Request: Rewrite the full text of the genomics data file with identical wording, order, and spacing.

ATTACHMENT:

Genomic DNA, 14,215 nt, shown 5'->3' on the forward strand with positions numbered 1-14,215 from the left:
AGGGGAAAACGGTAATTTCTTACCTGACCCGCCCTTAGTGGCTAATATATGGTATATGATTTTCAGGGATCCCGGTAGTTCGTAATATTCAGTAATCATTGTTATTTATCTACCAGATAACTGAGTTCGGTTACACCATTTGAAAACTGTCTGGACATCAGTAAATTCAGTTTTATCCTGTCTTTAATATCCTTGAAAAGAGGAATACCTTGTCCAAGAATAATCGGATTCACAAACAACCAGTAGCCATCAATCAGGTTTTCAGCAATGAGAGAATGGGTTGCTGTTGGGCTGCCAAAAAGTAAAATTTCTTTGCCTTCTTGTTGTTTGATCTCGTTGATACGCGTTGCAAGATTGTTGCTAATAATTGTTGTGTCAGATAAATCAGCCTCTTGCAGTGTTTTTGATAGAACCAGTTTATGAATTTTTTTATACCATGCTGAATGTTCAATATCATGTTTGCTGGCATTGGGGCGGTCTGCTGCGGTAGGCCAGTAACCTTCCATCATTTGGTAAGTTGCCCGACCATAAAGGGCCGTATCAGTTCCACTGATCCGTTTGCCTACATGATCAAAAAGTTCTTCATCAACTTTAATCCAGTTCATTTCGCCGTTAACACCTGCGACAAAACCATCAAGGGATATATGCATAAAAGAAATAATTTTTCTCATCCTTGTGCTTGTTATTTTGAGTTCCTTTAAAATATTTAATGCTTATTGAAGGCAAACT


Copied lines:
Genomic DNA, 14,215 nt, shown 5'->3' on the forward strand with positions numbered 1-14,215 from the left:
AGGGGAAAACGGTAATTTCTTACCTGACCCGCCCTTAGTGGCTAATATATGGTATATGATTTTCAGGGATCCCGGTAGTTCGTAATATTCAGTAATCATTGTTATTTATCTACCAGATAACTGAGTTCGGTTACACCATTTGAAAACTGTCTGGACATCAGTAAATTCAGTTTTATCCTGTCTTTAATATCCTTGAAAAGAGGAATACCTTGTCCAAGAATAATCGGATTCACAAACAACCAGTAGCCATCAATCAGGTTTTCAGCAATGAGAGAATGGGTTGCTGTTGGGCTGCCAAAAAGTAAAATTTCTTTGCCTTCTTGTTGTTTGATCTCGTTGATACGCGTTGCAAGATTGTTGCTAATAATTGTTGTGTCAGATAAATCAGCCTCTTGCAGTGTTTTTGATAGAACCAGTTTATGAATTTTTTTATACCATGCTGAATGTTCAATATCATGTTTGCTGGCATTGGGGCGGTCTGCTGCGGTAGGCCAGTAACCTTCCATCATTTGGTAAGTTGCCCGACCATAAAGGGCCGTATCAGTTCCACTGATCCGTTTGCCTACATGATCAAAAAGTTCTTCATCAACTTTAATCCAGTTCATTTCGCCGTTAACACCTGCGACAAAACCATCAAGGGATATATGCATAAAAGAAATAATTTTTCTCATCCTTGTGCTTGTTATTTTGAGTTCCTTTAAAATATTTAATGCTTATTGAAGGCAAACT